Members of Zeta Phi Beta Sorority, Inc. participate in the 2017 Martin Luther King Jr. Day March and Rally on January 16, 2017 in Atlanta, Georgia.
Photo: Paras Griffin (Getty Images)

Zeta Phi Beta wants to make it clear that all women are welcome in its sisterhood.

As reported by Essence magazine, the historically black sorority had earned the ire of many after an article by the Washington Blade made public a “diversity statement” purportedly adopted by the sorority’s International Executive Board on Jan. 12, which claimed that the 99-year-old sorority “values all people, regardless of race, age, gender, gender expression, ability, disability, creed, religion, or walk of life” yet stipulated that “an individual must be a cisgender woman” to join.


Obviously, this criteria flies in the face of both more inclusive policies at gender-specific HBCUs like Spelman and Morehouse, and an overall cultural shift that is recognizing gender as not solely determined by biological characteristics. It also seemingly contradicts Zeta Phi Beta’s founding mission to “directly affect positive change, chart a course of action for the 1920s and beyond, raise consciousness of their people, encourage the highest standards of scholastic achievement, and foster a greater sense of unity among its members.” It may be almost 100 years later, but those are all still worthy goals when considering the most marginalized among us.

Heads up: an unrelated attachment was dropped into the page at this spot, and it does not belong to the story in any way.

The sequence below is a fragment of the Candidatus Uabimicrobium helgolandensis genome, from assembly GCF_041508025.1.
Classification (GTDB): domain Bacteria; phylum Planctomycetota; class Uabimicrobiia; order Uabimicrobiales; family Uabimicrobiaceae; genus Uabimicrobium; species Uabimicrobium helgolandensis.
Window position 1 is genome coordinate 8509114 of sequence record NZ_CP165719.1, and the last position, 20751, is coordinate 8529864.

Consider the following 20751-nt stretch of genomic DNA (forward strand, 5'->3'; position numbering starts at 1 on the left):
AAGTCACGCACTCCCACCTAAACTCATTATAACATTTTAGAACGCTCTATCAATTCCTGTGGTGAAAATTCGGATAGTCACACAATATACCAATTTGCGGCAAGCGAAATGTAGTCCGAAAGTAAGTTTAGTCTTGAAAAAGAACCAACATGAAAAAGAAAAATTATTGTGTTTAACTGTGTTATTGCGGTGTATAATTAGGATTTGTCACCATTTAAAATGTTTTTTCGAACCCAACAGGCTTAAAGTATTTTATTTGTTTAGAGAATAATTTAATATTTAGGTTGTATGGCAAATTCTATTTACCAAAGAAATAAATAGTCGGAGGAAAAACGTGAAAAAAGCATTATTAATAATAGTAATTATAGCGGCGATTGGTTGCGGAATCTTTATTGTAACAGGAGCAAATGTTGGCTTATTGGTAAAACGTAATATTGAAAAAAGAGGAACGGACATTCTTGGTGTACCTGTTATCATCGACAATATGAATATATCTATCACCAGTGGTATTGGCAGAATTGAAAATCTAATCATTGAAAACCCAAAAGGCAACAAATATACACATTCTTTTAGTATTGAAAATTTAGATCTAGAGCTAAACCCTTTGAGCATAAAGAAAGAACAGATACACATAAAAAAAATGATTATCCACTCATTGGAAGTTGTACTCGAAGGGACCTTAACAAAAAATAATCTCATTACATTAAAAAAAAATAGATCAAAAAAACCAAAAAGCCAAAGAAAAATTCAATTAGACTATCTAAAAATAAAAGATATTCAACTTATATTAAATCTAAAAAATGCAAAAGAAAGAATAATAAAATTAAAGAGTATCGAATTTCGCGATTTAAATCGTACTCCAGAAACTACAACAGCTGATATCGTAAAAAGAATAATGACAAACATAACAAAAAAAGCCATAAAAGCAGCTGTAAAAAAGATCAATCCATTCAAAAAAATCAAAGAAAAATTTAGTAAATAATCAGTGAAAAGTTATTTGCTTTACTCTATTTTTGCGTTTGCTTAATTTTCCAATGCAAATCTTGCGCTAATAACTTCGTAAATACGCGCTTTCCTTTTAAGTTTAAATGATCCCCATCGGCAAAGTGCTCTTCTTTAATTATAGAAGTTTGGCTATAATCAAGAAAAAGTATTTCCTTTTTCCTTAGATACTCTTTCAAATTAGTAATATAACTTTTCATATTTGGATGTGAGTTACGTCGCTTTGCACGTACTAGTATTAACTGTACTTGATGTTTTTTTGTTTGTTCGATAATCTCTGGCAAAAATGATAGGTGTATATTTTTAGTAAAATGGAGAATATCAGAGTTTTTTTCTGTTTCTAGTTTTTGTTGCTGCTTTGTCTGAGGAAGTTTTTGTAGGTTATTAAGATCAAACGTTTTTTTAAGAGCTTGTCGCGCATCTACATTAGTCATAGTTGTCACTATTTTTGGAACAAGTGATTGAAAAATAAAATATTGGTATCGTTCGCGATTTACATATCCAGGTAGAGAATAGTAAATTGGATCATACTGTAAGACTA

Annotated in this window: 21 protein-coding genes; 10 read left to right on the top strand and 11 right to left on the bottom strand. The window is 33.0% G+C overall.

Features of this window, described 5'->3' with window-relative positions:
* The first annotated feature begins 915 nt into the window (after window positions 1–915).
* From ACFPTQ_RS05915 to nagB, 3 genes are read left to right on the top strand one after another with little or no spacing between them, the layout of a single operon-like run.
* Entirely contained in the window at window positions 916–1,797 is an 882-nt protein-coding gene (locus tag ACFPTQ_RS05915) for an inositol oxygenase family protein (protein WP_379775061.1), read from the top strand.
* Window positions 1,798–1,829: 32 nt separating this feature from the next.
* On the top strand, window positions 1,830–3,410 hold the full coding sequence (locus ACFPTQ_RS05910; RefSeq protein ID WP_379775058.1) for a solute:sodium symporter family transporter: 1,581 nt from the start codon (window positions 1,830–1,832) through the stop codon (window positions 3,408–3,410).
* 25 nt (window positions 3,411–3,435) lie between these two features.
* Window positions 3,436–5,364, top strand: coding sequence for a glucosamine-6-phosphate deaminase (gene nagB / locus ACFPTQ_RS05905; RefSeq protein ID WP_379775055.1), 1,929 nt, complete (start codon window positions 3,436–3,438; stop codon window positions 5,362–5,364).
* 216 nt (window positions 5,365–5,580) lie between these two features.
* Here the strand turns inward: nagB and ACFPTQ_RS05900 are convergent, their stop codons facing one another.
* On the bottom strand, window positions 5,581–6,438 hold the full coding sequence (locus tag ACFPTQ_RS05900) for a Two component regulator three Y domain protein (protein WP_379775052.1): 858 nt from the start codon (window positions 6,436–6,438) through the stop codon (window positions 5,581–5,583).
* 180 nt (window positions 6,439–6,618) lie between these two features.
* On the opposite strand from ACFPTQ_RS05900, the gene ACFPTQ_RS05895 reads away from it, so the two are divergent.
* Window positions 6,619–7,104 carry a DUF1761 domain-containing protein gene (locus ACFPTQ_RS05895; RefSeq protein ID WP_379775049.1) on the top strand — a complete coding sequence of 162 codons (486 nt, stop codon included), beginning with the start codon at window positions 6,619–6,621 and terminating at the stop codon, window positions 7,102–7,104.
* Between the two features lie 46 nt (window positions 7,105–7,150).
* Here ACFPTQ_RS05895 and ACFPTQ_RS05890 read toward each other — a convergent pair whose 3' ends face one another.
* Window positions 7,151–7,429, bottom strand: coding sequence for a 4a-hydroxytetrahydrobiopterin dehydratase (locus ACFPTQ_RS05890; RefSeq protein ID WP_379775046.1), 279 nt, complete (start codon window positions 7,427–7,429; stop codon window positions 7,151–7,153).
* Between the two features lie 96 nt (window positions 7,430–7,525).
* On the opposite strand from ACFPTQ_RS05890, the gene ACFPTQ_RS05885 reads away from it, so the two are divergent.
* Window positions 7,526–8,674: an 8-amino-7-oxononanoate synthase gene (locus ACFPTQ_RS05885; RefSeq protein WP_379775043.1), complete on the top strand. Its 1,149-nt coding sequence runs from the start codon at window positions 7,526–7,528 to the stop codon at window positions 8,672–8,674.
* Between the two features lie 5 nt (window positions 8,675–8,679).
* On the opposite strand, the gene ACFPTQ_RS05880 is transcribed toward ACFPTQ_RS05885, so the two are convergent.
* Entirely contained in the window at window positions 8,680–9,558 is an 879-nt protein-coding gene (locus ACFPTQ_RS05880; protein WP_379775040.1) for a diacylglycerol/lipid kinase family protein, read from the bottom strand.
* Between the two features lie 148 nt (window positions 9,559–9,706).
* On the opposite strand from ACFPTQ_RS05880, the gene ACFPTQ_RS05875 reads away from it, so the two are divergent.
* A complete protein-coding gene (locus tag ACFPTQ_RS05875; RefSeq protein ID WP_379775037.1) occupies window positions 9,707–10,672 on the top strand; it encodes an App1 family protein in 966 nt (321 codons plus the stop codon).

However, in an exclusive statement to Essence, the sorority has apologized for the language of its previous statement, clarifying that there is no exclusion of the trans community.

The statement reads, in part:

Since our founding on January 16, 1920, Zeta Phi Beta Sorority, Inc. has sought to create a sorority that embraces and values all of our members. Sadly, a previous diversity statement made by our organization fell short of that goal and for that, we offer our deepest apologies. .


We have always aimed to foster an inclusive and diverse sisterhood and remain committed to being an organization that embraces scholarship, provides true service and sets the standard for sisterly love.


The sorority also notes that there are currently transgender women within its ranks and that they will be updating their membership guidelines to “provide additional guidance”—presumably, to whoever drafted and approved the original diversity statement. Most importantly, the statement to Essence declares that “[transgender members] have always been entitled to the same rights, privileges and responsibilities as any other member and shall retain the rights, privileges and responsibilities they were endowed with once they took the oath and became a member.”

“To be clear, there is no ban,” Zeta Phi Beta states.